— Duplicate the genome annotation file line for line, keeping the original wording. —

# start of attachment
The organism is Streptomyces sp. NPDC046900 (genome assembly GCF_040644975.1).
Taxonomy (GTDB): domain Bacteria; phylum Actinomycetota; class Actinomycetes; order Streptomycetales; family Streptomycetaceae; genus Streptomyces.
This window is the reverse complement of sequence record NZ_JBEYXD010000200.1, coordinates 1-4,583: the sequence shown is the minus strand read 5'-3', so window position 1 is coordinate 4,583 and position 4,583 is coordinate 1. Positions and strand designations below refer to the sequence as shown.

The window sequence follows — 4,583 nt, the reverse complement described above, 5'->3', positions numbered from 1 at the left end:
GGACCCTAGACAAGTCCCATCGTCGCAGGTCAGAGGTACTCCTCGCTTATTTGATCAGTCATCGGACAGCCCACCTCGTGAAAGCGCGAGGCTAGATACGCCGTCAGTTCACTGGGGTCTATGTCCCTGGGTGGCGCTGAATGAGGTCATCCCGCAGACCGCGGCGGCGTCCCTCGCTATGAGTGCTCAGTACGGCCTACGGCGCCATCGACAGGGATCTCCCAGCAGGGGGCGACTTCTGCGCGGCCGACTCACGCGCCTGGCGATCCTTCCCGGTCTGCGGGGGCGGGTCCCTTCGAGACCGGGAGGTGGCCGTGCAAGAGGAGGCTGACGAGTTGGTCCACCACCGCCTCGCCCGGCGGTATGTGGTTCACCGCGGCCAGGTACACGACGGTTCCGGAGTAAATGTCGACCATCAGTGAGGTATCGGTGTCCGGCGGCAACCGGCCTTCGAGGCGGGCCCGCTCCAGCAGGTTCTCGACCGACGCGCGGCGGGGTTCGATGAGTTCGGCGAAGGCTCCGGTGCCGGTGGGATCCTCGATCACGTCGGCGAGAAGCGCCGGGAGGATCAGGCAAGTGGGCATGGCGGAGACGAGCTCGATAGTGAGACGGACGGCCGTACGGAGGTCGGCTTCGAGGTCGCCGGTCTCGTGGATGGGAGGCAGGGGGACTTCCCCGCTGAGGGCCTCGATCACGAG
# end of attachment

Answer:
The organism is Streptomyces sp. NPDC046900 (genome assembly GCF_040644975.1).
Taxonomy (GTDB): domain Bacteria; phylum Actinomycetota; class Actinomycetes; order Streptomycetales; family Streptomycetaceae; genus Streptomyces.
This window is the reverse complement of sequence record NZ_JBEYXD010000200.1, coordinates 1-4,583: the sequence shown is the minus strand read 5'-3', so window position 1 is coordinate 4,583 and position 4,583 is coordinate 1. Positions and strand designations below refer to the sequence as shown.

The window sequence follows — 4,583 nt, the reverse complement described above, 5'->3', positions numbered from 1 at the left end:
GGACCCTAGACAAGTCCCATCGTCGCAGGTCAGAGGTACTCCTCGCTTATTTGATCAGTCATCGGACAGCCCACCTCGTGAAAGCGCGAGGCTAGATACGCCGTCAGTTCACTGGGGTCTATGTCCCTGGGTGGCGCTGAATGAGGTCATCCCGCAGACCGCGGCGGCGTCCCTCGCTATGAGTGCTCAGTACGGCCTACGGCGCCATCGACAGGGATCTCCCAGCAGGGGGCGACTTCTGCGCGGCCGACTCACGCGCCTGGCGATCCTTCCCGGTCTGCGGGGGCGGGTCCCTTCGAGACCGGGAGGTGGCCGTGCAAGAGGAGGCTGACGAGTTGGTCCACCACCGCCTCGCCCGGCGGTATGTGGTTCACCGCGGCCAGGTACACGACGGTTCCGGAGTAAATGTCGACCATCAGTGAGGTATCGGTGTCCGGCGGCAACCGGCCTTCGAGGCGGGCCCGCTCCAGCAGGTTCTCGACCGACGCGCGGCGGGGTTCGATGAGTTCGGCGAAGGCTCCGGTGCCGGTGGGATCCTCGATCACGTCGGCGAGAAGCGCCGGGAGGATCAGGCAAGTGGGCATGGCGGAGACGAGCTCGATAGTGAGACGGACGGCCGTACGGAGGTCGGCTTCGAGGTCGCCGGTCTCGTGGATGGGAGGCAGGGGGACTTCCCCGCTGAGGGCCTCGATCACGAG